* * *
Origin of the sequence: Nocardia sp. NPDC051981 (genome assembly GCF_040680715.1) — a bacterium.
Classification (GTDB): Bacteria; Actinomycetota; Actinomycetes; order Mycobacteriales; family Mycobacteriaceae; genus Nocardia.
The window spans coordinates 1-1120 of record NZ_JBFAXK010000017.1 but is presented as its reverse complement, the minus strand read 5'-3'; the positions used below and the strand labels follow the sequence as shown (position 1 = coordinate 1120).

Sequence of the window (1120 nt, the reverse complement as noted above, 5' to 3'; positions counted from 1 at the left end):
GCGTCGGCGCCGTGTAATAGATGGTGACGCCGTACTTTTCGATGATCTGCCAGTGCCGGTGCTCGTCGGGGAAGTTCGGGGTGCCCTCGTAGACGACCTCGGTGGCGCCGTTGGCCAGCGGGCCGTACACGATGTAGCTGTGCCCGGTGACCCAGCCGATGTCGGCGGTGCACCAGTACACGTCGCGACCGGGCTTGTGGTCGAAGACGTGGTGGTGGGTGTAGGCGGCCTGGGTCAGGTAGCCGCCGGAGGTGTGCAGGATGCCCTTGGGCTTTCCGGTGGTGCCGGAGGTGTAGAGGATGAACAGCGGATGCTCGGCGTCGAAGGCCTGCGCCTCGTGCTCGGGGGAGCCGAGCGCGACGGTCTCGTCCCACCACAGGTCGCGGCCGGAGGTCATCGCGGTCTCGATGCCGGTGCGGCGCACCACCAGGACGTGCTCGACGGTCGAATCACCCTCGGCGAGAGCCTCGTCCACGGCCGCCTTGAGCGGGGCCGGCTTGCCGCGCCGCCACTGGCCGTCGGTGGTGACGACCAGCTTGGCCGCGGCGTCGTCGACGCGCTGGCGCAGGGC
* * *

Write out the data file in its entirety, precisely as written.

Origin of the sequence: Nocardia sp. NPDC051981 (genome assembly GCF_040680715.1) — a bacterium.
Classification (GTDB): Bacteria; Actinomycetota; Actinomycetes; order Mycobacteriales; family Mycobacteriaceae; genus Nocardia.
The window spans coordinates 1-1120 of record NZ_JBFAXK010000017.1 but is presented as its reverse complement, the minus strand read 5'-3'; the positions used below and the strand labels follow the sequence as shown (position 1 = coordinate 1120).

Sequence of the window (1120 nt, the reverse complement as noted above, 5' to 3'; positions counted from 1 at the left end):
GCGTCGGCGCCGTGTAATAGATGGTGACGCCGTACTTTTCGATGATCTGCCAGTGCCGGTGCTCGTCGGGGAAGTTCGGGGTGCCCTCGTAGACGACCTCGGTGGCGCCGTTGGCCAGCGGGCCGTACACGATGTAGCTGTGCCCGGTGACCCAGCCGATGTCGGCGGTGCACCAGTACACGTCGCGACCGGGCTTGTGGTCGAAGACGTGGTGGTGGGTGTAGGCGGCCTGGGTCAGGTAGCCGCCGGAGGTGTGCAGGATGCCCTTGGGCTTTCCGGTGGTGCCGGAGGTGTAGAGGATGAACAGCGGATGCTCGGCGTCGAAGGCCTGCGCCTCGTGCTCGGGGGAGCCGAGCGCGACGGTCTCGTCCCACCACAGGTCGCGGCCGGAGGTCATCGCGGTCTCGATGCCGGTGCGGCGCACCACCAGGACGTGCTCGACGGTCGAATCACCCTCGGCGAGAGCCTCGTCCACGGCCGCCTTGAGCGGGGCCGGCTTGCCGCGCCGCCACTGGCCGTCGGTGGTGACGACCAGCTTGGCCGCGGCGTCGTCGACGCGCTGGCGCAGGGC